Ethnicity has no place in the public sphere
Philip Bowring says a fixation on ethnicity in politics, as seen in some of the media attention on the recent UK election, undermines the principle of equality in citizenship
A focus on ethnicity can be troubling, whether used by big powers to create mythologies of their past or their "manifest destinies", or in seemingly inconsequential matters. Chinese culture has a particularly long history of viewing its people as a unique genetic entity which transcends the state. This is not a problem when China is inward-looking.
A small matter which may reveal a lot was the attention given to various "Chinese" who stood in the recent UK election. The Post Magazine devoted six pages to them, albeit that most did not speak Chinese or have more than vague connections to China, mostly via Southeast Asia, and two were only part Chinese at most. The one who did not fall for this ethnic focus was the one successful candidate, Alan Mak, who easily won a safe Conservative seat. He very properly expressed no interest in being billed as the "first Chinese in the UK parliament".
He said: "Ethnicity and heritage should be no part in this election. I think those groups - Chinese for Labour and so on - are putting too much emphasis on ethnicity." This was not the response the reporter seeking his ethnicity fix wanted. UK-born Mak went on to enrage ethnically fixated Hongkongers by saying: "And I certainly have no interest in what people in Hong Kong or China think of me, because I am not representing them. I am representing the people of Havant." This was deemed "swagger" by the reporter and Mak was denounced in the Hong Kong blogosphere for somehow being disloyal to his ancestry.
The racism in the criticism of Mak was transparent.
If people of Chinese, Greek, Indian, Ghanaian or whatever ancestry are citizens of the UK, Indonesia, Canada or wherever, it is entirely up to them whether they wish to retain an interest in their ancestors' language, religion and the like. It is a personal matter. Ethnicity in politics is dangerous and should be avoided if at all possible. Those who reject a definition of being this or that minority should be lauded, not derided.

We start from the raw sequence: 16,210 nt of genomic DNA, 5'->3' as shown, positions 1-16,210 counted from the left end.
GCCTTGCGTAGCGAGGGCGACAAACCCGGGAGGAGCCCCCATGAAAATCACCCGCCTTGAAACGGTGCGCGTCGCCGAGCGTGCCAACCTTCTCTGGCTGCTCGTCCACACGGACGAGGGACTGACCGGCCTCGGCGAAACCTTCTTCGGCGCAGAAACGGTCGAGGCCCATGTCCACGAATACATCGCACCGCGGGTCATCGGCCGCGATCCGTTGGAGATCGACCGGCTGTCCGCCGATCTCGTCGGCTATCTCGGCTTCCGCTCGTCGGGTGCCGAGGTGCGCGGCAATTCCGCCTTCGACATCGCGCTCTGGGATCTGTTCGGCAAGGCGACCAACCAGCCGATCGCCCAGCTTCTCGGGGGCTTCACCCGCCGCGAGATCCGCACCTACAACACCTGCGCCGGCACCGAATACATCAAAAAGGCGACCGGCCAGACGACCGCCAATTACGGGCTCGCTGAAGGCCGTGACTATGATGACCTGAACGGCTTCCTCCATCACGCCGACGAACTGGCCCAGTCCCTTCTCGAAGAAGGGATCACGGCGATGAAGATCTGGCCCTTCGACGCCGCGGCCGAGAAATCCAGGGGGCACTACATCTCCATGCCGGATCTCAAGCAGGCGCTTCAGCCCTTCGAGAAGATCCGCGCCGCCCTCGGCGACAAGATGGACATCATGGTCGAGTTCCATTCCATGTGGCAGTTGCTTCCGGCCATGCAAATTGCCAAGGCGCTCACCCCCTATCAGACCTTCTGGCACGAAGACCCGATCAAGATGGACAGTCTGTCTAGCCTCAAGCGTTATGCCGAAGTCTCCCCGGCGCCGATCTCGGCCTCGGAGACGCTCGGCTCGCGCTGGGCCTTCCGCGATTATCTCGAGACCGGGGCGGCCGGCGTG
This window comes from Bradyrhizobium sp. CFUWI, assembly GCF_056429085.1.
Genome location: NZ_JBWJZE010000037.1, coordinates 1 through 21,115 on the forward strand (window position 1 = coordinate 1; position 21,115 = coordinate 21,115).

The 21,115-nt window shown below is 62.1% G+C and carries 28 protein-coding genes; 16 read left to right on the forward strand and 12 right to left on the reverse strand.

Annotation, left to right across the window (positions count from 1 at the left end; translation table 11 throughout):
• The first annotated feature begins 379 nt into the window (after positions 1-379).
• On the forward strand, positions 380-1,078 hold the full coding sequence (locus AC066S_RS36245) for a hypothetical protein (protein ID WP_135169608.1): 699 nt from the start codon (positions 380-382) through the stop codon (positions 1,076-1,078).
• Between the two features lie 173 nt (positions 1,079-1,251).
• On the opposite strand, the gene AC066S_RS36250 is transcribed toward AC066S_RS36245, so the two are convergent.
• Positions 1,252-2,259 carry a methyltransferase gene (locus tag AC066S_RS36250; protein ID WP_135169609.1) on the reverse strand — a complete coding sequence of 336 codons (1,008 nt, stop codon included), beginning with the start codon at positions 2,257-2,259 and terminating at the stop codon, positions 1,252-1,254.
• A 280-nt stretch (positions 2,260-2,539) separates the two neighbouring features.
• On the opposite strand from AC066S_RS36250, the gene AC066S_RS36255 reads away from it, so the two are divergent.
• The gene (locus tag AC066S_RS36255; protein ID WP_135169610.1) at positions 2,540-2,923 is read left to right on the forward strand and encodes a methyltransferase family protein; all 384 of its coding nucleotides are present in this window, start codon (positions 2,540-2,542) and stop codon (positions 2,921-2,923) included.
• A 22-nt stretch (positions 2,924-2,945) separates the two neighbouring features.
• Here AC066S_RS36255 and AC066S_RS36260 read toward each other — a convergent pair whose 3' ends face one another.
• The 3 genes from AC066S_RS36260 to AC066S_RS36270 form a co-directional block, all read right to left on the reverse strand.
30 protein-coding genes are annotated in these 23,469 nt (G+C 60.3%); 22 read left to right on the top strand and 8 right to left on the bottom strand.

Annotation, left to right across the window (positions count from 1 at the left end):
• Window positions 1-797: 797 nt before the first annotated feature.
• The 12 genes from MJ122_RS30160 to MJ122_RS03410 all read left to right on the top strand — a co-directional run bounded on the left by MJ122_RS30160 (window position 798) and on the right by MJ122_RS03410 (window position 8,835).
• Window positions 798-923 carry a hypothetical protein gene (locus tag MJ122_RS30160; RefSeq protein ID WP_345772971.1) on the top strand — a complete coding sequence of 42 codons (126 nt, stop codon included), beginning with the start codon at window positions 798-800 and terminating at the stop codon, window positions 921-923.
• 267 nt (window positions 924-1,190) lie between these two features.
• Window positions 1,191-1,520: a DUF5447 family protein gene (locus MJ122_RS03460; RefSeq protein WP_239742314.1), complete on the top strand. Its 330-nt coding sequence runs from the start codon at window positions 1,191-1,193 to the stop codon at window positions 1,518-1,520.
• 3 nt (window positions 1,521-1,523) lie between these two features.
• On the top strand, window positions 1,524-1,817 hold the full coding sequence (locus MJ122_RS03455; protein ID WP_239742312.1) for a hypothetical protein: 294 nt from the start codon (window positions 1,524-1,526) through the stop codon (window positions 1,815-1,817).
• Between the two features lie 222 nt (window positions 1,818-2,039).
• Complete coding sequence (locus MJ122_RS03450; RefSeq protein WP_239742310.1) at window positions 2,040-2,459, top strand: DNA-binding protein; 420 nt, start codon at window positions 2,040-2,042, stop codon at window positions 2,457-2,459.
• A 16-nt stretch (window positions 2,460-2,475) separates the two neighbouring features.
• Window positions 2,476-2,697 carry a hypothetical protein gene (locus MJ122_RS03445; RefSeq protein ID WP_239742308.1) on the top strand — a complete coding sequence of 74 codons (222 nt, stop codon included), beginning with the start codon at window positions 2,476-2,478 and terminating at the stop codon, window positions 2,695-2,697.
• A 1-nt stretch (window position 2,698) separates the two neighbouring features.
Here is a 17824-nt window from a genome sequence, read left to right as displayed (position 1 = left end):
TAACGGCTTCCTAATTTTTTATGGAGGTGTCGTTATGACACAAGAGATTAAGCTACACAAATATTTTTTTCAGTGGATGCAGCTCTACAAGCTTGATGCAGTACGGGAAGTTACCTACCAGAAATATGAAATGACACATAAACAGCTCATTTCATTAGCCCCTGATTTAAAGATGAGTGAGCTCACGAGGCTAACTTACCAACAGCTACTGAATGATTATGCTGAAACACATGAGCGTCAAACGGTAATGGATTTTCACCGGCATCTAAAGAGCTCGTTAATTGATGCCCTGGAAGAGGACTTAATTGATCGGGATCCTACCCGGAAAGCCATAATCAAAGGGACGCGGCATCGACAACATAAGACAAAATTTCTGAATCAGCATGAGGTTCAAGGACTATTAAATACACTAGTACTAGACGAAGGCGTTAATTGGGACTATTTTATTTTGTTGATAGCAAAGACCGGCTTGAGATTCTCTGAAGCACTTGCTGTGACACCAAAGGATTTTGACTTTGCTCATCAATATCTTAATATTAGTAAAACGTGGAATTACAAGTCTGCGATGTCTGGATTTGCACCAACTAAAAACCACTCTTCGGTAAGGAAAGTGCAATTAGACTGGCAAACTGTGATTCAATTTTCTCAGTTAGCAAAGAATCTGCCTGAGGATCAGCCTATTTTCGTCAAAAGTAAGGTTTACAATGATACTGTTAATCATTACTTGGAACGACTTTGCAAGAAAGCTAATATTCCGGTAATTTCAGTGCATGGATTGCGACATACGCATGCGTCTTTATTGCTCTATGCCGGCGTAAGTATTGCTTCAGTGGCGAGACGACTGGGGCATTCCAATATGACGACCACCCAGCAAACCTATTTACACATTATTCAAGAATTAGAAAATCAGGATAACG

For ethnic politics at its worst, just look at Malaysia, where the ethnic divide is entrenched at every level, in this case with the Malays mostly to blame but with Chinese insistence on cultural separatism being a contributory factor.
The fixation on ethnicity is a reminder of how ethnic Chinese groups in Southeast Asia sometimes have to look at their own behaviour before complaining about discrimination against them. Even in the relatively well-integrated Philippines, the Chinese business community insists on having its own chamber of commerce, as though ethnicity needs a place in business promotion. It simply creates antagonism, particularly when these particular businesses are seen to be already the most powerful in the country. National chambers of commerce, such as the American chamber, are a different matter as they represent business interests of resident foreigners.
Or take Indonesia, where much of the community of Chinese origin is well integrated but where several of the newer rich who prospered with cosy deals during the Suharto era then debunked to Singapore and defrauded the banks of tens of billions of dollars.
Nor is Hong Kong exempt from these issues. The education and employment problems of Asian ethnic minorities here are well known. But how about some attention to sports, where for the Olympics, football and many other sports, you have to have a Hong Kong passport to be part of the Hong Kong team? Hong Kong and Macau can have separate Olympic representation while Scotland and Wales, say, must be part of Great Britain.
Yet, a Hong Kong passport is a form of Chinese passport, and Chinese citizens are not supposed to have two passports - even though hundreds of thousands of Hongkongers who are ethnic Chinese do. Meanwhile, non-Chinese are excluded from representing the territory.
The Hong Kong government buys into this discrimination because of its obsession with ethnicity and the three stars on the ID card. This contradicts the genuine (so far at least) principle of equality enshrined in the permanent identity card, giving voting and legal rights to all. If Hong Kong wants to be Asia's "world city" and Hong Kong's separate identity at international sporting events be justified, it must fight for the rights of all permanent residents to represent it, and not allow ethnic Chinese to claim such rights without being here for seven years.
And while on the subject of sport, the usual vested interests are demanding go-ahead for the HK$20 billion-plus stadium and sports complex at Kai Tak so Hong Kong can host bigger events - even though the existing Hong Kong Stadium is full only once a year. This sounds much like the argument for the cruise terminal.
How much better it would be if this effort and money were directed to many smaller sporting facilities, particularly for schools. Data showing how unfit Hong Kong youngsters are even compared with the UK, where obesity is rife, should be a major concern. As, too, should be the poor air quality which can make running more a danger than a benefit. Good government is about investing in the future of our citizens, of all ethnicities.
Philip Bowring is a Hong Kong-based journalist and commentator